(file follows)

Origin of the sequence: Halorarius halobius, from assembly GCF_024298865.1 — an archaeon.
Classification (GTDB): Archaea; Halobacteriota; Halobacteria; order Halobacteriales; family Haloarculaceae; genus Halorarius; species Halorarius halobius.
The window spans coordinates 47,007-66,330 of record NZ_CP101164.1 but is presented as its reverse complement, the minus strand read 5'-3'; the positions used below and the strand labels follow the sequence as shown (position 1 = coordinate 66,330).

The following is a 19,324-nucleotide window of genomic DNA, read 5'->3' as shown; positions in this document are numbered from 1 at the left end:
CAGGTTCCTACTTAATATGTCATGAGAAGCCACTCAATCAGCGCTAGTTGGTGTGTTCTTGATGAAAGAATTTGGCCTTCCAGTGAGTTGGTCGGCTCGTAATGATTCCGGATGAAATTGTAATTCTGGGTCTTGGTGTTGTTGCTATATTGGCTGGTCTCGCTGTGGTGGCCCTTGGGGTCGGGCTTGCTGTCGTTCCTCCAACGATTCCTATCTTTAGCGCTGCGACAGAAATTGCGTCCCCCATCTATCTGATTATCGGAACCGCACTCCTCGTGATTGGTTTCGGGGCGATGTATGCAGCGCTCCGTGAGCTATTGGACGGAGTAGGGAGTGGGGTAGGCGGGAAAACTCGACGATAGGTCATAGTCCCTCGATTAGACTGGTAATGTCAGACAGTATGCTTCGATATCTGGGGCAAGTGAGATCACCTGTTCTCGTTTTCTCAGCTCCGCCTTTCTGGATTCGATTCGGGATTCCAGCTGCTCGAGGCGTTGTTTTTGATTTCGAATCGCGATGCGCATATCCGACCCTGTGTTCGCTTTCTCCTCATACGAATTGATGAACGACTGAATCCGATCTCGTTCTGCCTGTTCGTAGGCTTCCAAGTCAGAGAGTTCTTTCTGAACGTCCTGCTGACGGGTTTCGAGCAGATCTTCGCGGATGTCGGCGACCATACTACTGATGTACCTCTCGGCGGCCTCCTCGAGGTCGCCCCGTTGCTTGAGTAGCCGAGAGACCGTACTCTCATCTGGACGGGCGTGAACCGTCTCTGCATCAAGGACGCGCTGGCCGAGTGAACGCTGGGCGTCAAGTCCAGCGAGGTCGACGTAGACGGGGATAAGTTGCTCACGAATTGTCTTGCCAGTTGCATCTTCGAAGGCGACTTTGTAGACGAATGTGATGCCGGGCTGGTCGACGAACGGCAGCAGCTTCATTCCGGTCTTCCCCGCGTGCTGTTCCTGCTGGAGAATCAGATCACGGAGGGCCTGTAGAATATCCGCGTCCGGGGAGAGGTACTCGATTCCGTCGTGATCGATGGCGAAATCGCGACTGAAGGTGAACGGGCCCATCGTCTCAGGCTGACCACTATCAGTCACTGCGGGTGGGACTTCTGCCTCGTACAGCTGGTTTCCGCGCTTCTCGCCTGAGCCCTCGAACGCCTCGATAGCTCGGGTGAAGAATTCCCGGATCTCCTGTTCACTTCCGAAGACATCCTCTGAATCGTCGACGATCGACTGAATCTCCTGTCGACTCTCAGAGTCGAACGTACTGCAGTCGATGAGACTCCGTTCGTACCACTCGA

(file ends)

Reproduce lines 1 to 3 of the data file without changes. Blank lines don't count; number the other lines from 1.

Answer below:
Origin of the sequence: Halorarius halobius, from assembly GCF_024298865.1 — an archaeon.
Classification (GTDB): Archaea; Halobacteriota; Halobacteria; order Halobacteriales; family Haloarculaceae; genus Halorarius; species Halorarius halobius.
The window spans coordinates 47,007-66,330 of record NZ_CP101164.1 but is presented as its reverse complement, the minus strand read 5'-3'; the positions used below and the strand labels follow the sequence as shown (position 1 = coordinate 66,330).